• 7 out of 10 Pinoys voice approval


    As the country waits with bated breath for the Supreme Court (SC) ruling on the controversial Responsible Parenthood and Reproductive Health Act of 2012, or the Reproductive Health (RH) Law, the Social Weather Stations (SWS) in its latest survey said 70 percent or seven out of 10 Filipinos are in favor of the law.

    The March 2014 survey reaffirmed previous findings and showed that many Filipinos, Catholics included, support the RH Law and only 7 percent do not. Specifically, it showed that 84 percent of the respondents agree that the government must provide free family planning services to the poor.

    The survey also showed that 68 percent of the respondents are aware of the RH Law and 72 percent are in favor of it while only 13 percent are not. Also, the survey found that 77 percent agree that the RH Law is constitutional and only 9 percent disagree.

    The latest survey was conducted from March 27 to 30, 2014. The pollsters interviewed 1,200 adults nationwide, broken down as follows: Metro Manila, 14 percent; Luzon, 44 percent; Visayas, 19 percent; and Mindanao, 23 percent. It was commissioned by The Forum for Family Planning and Development.

    Among those surveyed, 26 percent had no spouses or partners; 59 percent were married; and 14 percent had partners.

    According to economic category, four percent were from the ABC income bracket; 76 percent from the D bracket; and 20 percent from the E bracket.

    In terms of educational attainment, 13 percent had none to some education; 29 percent reached elementary and some high school; 44 percent had high school and vocational courses; and 14 percent had college and post-graduate education.

    The landmark law seeks to provide family planning services, sex education and maternal care to help people, especially the poor, in caring for their children. By controlling population growth, the law aims to reduce poverty, stop unwanted pregnancies and lower the rate of abortions in the country.


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    1. Pete Gabriel on

      It is long overdue. The catholic church is so opposed to this bill but the solution they are offering does not work, will not work, so they will appeal to putting the fear of God in the Filipinos heart. It is also a crime against God when we keep having babies but we do not have a means to feed them all. The priest are getting rich but they are not sharing that wealth to the people. They enjoy a lot of tax breaks from the government, but they are the first ones to oppose the government when it does not favor their cause. Enough of this hypocrisy let the Filipinos move on with the 20th century.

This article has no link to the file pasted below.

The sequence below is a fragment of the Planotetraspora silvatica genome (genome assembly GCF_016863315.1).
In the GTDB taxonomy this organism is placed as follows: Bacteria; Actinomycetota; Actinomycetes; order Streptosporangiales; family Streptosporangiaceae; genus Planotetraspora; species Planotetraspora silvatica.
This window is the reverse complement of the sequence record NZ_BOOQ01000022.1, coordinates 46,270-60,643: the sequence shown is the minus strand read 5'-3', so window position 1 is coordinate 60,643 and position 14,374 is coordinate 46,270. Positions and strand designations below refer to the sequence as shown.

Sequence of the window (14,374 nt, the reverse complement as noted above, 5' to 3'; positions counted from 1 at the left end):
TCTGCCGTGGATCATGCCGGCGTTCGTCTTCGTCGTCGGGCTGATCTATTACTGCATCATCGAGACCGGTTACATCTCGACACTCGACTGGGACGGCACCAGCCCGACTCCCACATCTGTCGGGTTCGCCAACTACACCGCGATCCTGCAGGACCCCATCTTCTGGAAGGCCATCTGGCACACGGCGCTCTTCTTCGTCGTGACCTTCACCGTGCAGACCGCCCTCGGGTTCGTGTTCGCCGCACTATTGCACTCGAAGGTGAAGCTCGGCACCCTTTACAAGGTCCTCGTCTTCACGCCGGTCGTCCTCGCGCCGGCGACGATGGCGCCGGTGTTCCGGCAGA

2. Those 72% who are in favor are aware of RH law, but do not understand it. They don’t even know they are doped by the propaganda machines of the profit-oriented pharmaceutcal companies to take these health-danger family planning drugs at them same time making them believe it’s alright; they don’t know that those pro-RH law congressmen and senators had sold their souls to the pharmaceutical companies for millions to be traitors of their own people who elected them in position; and they don’t know that these family planning pills and drugs causes harm to both the mother and baby with permanent damage and high cost of medical care and treatment. That is how uninformed these 72% are who fixate their eyes on the soft-opera tv series or bread-and-circus nba games all the time that they don’t have a minute to read or research on the bad side of the RH law. They are trendies who go with what the others favor even if it kills them. At least they die a happy trendy. They are like the women’s liberation group in the early 50s who had no slightest idea that the cigarette companies financed their movement and hyped up their women’s right to seek equality with men, smoking cigarettes that killed most of these women lib members because of lung cancer. What a sad ending it will be for these 72% mothers and their babies.

    3. the reason the Philippine catholic bishops are trying to stop the RH bill is not for a cause for morality, it is a question of retaining power over the Philippines.
      due to the inroads of the protestant churches into the filipino population and culture,
      of which have a more pragmatic approach to Christian beliefs, the catholica bishops of the Philippines fear their dwindling appeal to the local population, and subsequently fear also the loss of the tax-free privileges of the Philippine catholica church, such is the overall mindset over the battle over the RH bill